Data Breach Plaintiffs Survive Dismissal Against Target

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Target’s 2013 data breach has generated over 100 consumer lawsuits, which were consolidated last year before the U.S. District Court for the District of Minnesota. On December 18, 2014, Judge Paul A. Magnuson issued a decision on Target’s motion to dismiss the consolidated consumer cases.  The court liberally construed the pleadings, letting most of the complaint survive. This comes on the heels of the decision earlier in December allowing the banks to proceed in their complaint against Target seeking reimbursement for the $400 million they claim they spent reissuing credit and debit cards. (Cases brought by banks and derivative shareholder actions have also been consolidated before Judge Magnuson.)

Consumer data breach plaintiffs frequently stumble on the issue of harm, with courts finding that they either lack standing or have failed to plead sufficient injuries to satisfy pleading requirements. Here, however, the court accepted plaintiffs’ pled injuries for both the standing analysis and for the claims that required a showing of harm.  The decision summarizes 90 paragraphs of the complaint as allegations that plaintiffs had suffered "unlawful charges, restricted or blocked access to bank accounts, inability to pay other bills, and late payment charges or new card fees."

Target had argued that no one alleged they had not been reimbursed for their alleged injuries, but the court called that “too high a bar,” rejecting Target’s standing arguments in less than a page. The court did not mention the U.S. Supreme Court’s decision in Clapper v. Amnesty Int'l, 133 S. Ct. 1138, 568 U.S. __, 185 L. Ed. 2d 264 (2013), which has been cited by several other courts recently in finding that consumer data breach plaintiffs lacked standing.

Once the court found plaintiffs’ injuries sufficient to establish standing, it also rejected Target’s arguments that plaintiffs did not plead harm flowing from the alleged negligence and statutory violations (although the court indicated it may be appropriate for Target to renew its arguments at the summary judgment stage). The plaintiffs have thus cleared a common hurdle for data breach plaintiffs, and done so more cleanly than plaintiffs in Sony II, previously the biggest consumer case to survive a post-Clapper standing analysis. While the Sony II plaintiffs were found to have standing, most of their claims were dismissed on the merits because their alleged injuries were insufficient to satisfy the elements of their claims. See In re Sony Gaming Networks & Customer Data Breach Litig., 996 F. Supp. 2d 942, 1013 (S.D. Cal. 2014).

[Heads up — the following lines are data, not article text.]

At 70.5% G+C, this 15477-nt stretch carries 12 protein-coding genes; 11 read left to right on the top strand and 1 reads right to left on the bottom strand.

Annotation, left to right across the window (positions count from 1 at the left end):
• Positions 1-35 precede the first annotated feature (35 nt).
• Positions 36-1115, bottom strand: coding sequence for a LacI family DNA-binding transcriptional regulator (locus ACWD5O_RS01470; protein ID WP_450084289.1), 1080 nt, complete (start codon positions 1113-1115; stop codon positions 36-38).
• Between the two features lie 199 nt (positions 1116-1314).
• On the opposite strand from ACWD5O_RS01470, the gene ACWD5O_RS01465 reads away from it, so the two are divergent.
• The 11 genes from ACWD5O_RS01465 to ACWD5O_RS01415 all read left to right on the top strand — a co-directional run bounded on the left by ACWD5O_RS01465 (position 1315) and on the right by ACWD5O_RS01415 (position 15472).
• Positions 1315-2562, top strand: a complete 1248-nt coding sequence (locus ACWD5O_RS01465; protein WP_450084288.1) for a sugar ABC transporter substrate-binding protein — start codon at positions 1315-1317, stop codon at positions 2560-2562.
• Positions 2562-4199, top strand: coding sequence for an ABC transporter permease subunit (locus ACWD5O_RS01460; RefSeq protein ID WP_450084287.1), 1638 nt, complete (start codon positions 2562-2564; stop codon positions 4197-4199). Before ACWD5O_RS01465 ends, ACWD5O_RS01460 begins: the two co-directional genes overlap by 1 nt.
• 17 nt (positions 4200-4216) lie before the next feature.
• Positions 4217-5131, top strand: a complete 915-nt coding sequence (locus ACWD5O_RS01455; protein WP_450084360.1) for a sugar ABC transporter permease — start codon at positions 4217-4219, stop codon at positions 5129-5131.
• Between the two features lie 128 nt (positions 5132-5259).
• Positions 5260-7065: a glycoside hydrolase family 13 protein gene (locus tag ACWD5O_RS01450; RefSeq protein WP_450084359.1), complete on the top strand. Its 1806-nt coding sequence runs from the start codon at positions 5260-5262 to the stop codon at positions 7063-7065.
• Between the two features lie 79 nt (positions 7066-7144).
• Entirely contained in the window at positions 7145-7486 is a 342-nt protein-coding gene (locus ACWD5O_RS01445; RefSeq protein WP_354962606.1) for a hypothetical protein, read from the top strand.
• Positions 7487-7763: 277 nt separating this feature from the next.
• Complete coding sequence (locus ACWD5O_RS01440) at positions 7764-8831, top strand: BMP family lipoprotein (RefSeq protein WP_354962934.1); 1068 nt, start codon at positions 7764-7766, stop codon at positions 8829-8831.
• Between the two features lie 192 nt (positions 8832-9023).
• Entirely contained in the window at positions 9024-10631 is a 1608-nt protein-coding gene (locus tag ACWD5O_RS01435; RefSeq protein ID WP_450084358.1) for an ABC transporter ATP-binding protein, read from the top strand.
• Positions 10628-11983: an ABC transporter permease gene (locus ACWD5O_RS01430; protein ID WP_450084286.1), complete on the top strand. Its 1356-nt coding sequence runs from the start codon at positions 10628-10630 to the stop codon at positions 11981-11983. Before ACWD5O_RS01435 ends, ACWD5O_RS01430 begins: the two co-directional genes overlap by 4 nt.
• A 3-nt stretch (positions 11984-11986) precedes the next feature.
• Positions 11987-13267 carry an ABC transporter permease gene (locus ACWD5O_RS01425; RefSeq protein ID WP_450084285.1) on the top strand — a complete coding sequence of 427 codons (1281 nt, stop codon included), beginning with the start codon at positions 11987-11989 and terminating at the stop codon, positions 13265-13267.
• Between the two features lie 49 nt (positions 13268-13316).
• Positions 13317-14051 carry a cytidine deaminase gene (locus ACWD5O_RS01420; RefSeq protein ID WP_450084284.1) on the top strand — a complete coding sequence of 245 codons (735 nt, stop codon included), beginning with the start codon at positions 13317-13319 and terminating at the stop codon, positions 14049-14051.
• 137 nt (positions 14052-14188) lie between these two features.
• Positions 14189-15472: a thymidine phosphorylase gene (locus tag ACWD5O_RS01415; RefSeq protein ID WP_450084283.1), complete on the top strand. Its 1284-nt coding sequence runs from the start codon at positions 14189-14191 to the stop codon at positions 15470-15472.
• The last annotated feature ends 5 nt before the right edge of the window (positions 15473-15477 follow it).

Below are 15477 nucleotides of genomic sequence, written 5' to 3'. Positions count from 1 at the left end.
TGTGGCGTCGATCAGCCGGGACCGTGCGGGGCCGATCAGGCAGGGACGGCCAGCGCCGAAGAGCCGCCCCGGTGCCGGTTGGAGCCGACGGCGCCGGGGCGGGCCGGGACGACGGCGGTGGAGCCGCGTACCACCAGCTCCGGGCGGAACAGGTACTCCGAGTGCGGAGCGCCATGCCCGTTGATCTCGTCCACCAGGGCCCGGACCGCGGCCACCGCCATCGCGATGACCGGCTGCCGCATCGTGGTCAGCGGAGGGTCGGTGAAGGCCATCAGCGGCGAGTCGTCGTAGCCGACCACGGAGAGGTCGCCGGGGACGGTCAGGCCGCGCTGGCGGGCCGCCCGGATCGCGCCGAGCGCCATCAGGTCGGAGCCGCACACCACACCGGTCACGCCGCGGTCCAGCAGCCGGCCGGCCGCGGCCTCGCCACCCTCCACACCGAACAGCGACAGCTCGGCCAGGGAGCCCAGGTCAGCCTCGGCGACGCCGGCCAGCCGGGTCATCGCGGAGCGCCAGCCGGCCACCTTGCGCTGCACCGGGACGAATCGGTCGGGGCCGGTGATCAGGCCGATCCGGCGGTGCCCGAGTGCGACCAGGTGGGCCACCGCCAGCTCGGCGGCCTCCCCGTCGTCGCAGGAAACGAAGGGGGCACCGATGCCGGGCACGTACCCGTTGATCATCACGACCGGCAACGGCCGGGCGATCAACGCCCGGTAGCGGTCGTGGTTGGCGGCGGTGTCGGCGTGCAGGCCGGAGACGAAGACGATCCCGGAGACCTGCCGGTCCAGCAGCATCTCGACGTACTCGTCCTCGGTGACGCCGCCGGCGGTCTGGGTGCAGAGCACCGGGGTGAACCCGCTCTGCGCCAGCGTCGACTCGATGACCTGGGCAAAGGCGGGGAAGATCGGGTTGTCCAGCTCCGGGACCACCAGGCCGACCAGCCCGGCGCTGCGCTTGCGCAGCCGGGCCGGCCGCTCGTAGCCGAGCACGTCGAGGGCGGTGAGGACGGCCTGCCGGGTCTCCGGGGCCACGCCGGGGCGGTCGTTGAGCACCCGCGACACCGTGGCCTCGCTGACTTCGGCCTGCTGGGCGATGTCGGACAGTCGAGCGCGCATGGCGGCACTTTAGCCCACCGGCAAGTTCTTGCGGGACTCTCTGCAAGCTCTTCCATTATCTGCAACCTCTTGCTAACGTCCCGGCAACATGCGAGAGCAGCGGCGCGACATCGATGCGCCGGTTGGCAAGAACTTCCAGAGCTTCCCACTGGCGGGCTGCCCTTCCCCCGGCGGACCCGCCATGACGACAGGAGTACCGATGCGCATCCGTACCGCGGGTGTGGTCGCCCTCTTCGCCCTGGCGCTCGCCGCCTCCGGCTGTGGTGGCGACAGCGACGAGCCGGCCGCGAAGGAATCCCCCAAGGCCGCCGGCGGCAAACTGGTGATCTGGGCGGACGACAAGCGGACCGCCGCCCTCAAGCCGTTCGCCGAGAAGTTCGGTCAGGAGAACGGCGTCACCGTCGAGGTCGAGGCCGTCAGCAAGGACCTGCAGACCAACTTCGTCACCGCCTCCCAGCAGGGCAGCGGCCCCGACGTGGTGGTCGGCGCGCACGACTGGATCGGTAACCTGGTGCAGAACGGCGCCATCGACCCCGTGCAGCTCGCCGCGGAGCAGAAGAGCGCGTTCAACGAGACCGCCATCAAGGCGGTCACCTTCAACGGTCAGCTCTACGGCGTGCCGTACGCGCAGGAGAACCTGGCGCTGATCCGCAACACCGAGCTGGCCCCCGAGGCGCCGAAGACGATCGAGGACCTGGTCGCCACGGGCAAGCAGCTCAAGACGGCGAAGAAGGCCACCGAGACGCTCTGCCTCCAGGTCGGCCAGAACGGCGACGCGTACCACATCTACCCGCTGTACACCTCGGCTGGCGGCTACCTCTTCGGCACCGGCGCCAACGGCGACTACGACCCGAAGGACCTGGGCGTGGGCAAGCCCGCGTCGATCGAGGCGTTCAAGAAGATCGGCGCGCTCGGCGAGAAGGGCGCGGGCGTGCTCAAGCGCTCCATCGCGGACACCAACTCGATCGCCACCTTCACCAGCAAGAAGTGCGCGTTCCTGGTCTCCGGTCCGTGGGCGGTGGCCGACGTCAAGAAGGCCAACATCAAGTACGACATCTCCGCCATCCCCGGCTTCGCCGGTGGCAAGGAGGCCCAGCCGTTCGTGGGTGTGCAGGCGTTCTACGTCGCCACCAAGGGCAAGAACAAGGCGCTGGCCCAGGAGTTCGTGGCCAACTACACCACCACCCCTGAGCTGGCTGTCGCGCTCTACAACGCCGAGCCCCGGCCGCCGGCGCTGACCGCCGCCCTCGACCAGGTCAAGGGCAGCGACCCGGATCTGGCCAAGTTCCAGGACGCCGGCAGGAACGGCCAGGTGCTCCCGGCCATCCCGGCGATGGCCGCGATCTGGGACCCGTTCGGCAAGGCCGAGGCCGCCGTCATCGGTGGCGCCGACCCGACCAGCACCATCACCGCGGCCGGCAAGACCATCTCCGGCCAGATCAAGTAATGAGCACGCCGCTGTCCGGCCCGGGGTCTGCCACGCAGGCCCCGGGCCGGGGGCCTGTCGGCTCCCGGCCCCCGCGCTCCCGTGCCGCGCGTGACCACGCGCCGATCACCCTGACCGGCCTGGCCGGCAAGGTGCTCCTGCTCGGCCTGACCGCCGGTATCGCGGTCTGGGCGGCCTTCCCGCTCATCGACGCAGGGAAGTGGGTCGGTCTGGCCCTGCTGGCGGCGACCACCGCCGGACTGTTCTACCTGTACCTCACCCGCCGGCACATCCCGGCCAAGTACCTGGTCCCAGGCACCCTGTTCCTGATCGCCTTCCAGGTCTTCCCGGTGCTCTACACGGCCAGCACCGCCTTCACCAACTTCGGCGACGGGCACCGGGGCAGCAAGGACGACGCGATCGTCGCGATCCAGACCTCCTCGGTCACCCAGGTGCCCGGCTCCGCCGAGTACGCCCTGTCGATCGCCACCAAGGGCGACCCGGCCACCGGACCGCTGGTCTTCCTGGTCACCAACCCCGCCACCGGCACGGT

Other points of interest in the decision:

  • Target also challenged plaintiffs’ standing to bring state data breach law claims in the five states where none of the 114 named plaintiffs reside. The court refused to dismiss these claims, agreeing with split authority that that determination should be made only after class certification.  The court stated that there were “undoubtedly” residents of all states affected by the breach, and thus “forc[ing] Plaintiffs’ attorneys to search out those individuals at this state serves no useful purpose.”  The court noted that Target could renew its arguments if a class were to be certified that did not contain residents of all relevant states. 
  • Plaintiffs alleged that Target failed to comply with state data breach notification statutes, and if customers had been notified earlier of the breach, they would not have shopped at Target. They did not allege any other damages from delayed notice.  The court let these claims survive (again inviting Target to renew its arguments at the summary judgment stage), crediting the possibility that Target should have notified the public about the breach within days of when it began.    
  • Several state negligence claims were dismissed based on the economic loss doctrine (which requires a plaintiff to allege that he or she suffered an economic loss in order to maintain a cause of action) but the court let claims survive where there was any doubt as to whether the doctrine applied.
  • The court rejected plaintiffs' theory that they overpaid for goods at Target because they were paying for additional security they did not get, pointing out that Target charges the same price for goods whether paid for in cash or credit.

In the end, only a handful of state claims were dismissed on state-specific grounds, such as the economic loss rule, mentioned above, or the use of class actions under consumer protection statutes. Most of the consumer protection and negligence claims, and over half of the data breach notice claims, survived—many of which seek monetary damages.  Although the court signaled that it might be receptive to Target’s arguments on a motion for summary judgment later in the case, that option would likely arise only after potentially expensive and damaging discovery, class certification, and other procedural hurdles.  The case is thus likely to provide a roadmap for consumer class action lawyers seeking to guide their data breach claims successfully past a motion to dismiss.

The December 18, 2014 In re: Target Corporation Customer Data Security Breach Litigation opinion can be found here.

 

DISCLAIMER: Because of the generality of this update, the information provided herein may not be applicable in all situations and should not be acted upon without specific legal advice based on particular situations.

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